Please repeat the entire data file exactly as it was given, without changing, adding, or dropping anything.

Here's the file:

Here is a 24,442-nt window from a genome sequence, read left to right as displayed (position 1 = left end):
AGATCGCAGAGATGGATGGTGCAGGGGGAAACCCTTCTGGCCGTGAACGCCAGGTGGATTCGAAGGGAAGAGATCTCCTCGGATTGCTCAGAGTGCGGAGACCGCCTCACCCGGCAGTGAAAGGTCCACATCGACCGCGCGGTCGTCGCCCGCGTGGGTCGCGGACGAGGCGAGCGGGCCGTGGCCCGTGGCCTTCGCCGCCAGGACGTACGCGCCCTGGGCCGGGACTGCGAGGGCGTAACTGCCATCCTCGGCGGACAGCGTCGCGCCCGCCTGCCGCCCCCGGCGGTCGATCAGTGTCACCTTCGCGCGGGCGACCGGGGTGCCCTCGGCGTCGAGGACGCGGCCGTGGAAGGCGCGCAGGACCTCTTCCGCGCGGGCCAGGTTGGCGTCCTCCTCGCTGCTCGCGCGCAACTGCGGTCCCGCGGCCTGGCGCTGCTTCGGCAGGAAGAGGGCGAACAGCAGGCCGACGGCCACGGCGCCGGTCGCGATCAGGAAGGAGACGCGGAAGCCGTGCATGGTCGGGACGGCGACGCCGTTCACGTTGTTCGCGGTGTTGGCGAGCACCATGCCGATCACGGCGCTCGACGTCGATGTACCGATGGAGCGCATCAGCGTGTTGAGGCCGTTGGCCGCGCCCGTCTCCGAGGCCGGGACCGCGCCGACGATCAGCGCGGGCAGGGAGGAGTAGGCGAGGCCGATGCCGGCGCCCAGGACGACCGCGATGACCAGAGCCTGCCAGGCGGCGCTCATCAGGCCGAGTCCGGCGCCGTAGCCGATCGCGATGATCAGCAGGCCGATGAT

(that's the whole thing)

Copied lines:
Here is a 24,442-nt window from a genome sequence, read left to right as displayed (position 1 = left end):
AGATCGCAGAGATGGATGGTGCAGGGGGAAACCCTTCTGGCCGTGAACGCCAGGTGGATTCGAAGGGAAGAGATCTCCTCGGATTGCTCAGAGTGCGGAGACCGCCTCACCCGGCAGTGAAAGGTCCACATCGACCGCGCGGTCGTCGCCCGCGTGGGTCGCGGACGAGGCGAGCGGGCCGTGGCCCGTGGCCTTCGCCGCCAGGACGTACGCGCCCTGGGCCGGGACTGCGAGGGCGTAACTGCCATCCTCGGCGGACAGCGTCGCGCCCGCCTGCCGCCCCCGGCGGTCGATCAGTGTCACCTTCGCGCGGGCGACCGGGGTGCCCTCGGCGTCGAGGACGCGGCCGTGGAAGGCGCGCAGGACCTCTTCCGCGCGGGCCAGGTTGGCGTCCTCCTCGCTGCTCGCGCGCAACTGCGGTCCCGCGGCCTGGCGCTGCTTCGGCAGGAAGAGGGCGAACAGCAGGCCGACGGCCACGGCGCCGGTCGCGATCAGGAAGGAGACGCGGAAGCCGTGCATGGTCGGGACGGCGACGCCGTTCACGTTGTTCGCGGTGTTGGCGAGCACCATGCCGATCACGGCGCTCGACGTCGATGTACCGATGGAGCGCATCAGCGTGTTGAGGCCGTTGGCCGCGCCCGTCTCCGAGGCCGGGACCGCGCCGACGATCAGCGCGGGCAGGGAGGAGTAGGCGAGGCCGATGCCGGCGCCCAGGACGACCGCGATGACCAGAGCCTGCCAGGCGGCGCTCATCAGGCCGAGTCCGGCGCCGTAGCCGATCGCGATGATCAGCAGGCCGATGAT